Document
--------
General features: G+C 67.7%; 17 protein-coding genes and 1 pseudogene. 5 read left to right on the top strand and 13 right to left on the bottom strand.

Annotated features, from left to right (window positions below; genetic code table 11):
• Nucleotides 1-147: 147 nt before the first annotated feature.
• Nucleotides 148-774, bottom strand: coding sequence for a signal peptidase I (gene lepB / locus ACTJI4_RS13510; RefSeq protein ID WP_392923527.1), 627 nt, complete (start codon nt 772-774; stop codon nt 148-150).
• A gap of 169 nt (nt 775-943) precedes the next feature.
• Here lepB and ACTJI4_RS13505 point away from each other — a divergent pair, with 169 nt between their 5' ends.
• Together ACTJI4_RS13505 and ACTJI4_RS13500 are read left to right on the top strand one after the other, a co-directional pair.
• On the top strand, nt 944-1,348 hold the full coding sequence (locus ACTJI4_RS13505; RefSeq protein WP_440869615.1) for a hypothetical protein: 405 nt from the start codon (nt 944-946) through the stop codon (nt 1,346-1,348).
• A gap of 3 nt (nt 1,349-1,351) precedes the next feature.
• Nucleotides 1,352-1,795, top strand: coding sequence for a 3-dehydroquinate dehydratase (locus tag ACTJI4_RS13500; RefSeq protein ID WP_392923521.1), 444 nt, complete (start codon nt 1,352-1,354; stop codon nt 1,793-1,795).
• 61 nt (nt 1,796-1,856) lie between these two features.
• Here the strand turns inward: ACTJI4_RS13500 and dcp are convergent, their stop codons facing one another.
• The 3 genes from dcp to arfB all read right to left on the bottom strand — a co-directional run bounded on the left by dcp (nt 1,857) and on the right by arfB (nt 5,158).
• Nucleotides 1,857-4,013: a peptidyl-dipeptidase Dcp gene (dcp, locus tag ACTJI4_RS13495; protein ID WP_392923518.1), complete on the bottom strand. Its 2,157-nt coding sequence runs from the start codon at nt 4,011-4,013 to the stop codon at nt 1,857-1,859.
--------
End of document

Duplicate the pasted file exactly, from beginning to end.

General features: G+C 67.7%; 17 protein-coding genes and 1 pseudogene. 5 read left to right on the top strand and 13 right to left on the bottom strand.

Annotated features, from left to right (window positions below; genetic code table 11):
• Nucleotides 1-147: 147 nt before the first annotated feature.
• Nucleotides 148-774, bottom strand: coding sequence for a signal peptidase I (gene lepB / locus ACTJI4_RS13510; RefSeq protein ID WP_392923527.1), 627 nt, complete (start codon nt 772-774; stop codon nt 148-150).
• A gap of 169 nt (nt 775-943) precedes the next feature.
• Here lepB and ACTJI4_RS13505 point away from each other — a divergent pair, with 169 nt between their 5' ends.
• Together ACTJI4_RS13505 and ACTJI4_RS13500 are read left to right on the top strand one after the other, a co-directional pair.
• On the top strand, nt 944-1,348 hold the full coding sequence (locus ACTJI4_RS13505; RefSeq protein WP_440869615.1) for a hypothetical protein: 405 nt from the start codon (nt 944-946) through the stop codon (nt 1,346-1,348).
• A gap of 3 nt (nt 1,349-1,351) precedes the next feature.
• Nucleotides 1,352-1,795, top strand: coding sequence for a 3-dehydroquinate dehydratase (locus tag ACTJI4_RS13500; RefSeq protein ID WP_392923521.1), 444 nt, complete (start codon nt 1,352-1,354; stop codon nt 1,793-1,795).
• 61 nt (nt 1,796-1,856) lie between these two features.
• Here the strand turns inward: ACTJI4_RS13500 and dcp are convergent, their stop codons facing one another.
• The 3 genes from dcp to arfB all read right to left on the bottom strand — a co-directional run bounded on the left by dcp (nt 1,857) and on the right by arfB (nt 5,158).
• Nucleotides 1,857-4,013: a peptidyl-dipeptidase Dcp gene (dcp, locus tag ACTJI4_RS13495; protein ID WP_392923518.1), complete on the bottom strand. Its 2,157-nt coding sequence runs from the start codon at nt 4,011-4,013 to the stop codon at nt 1,857-1,859.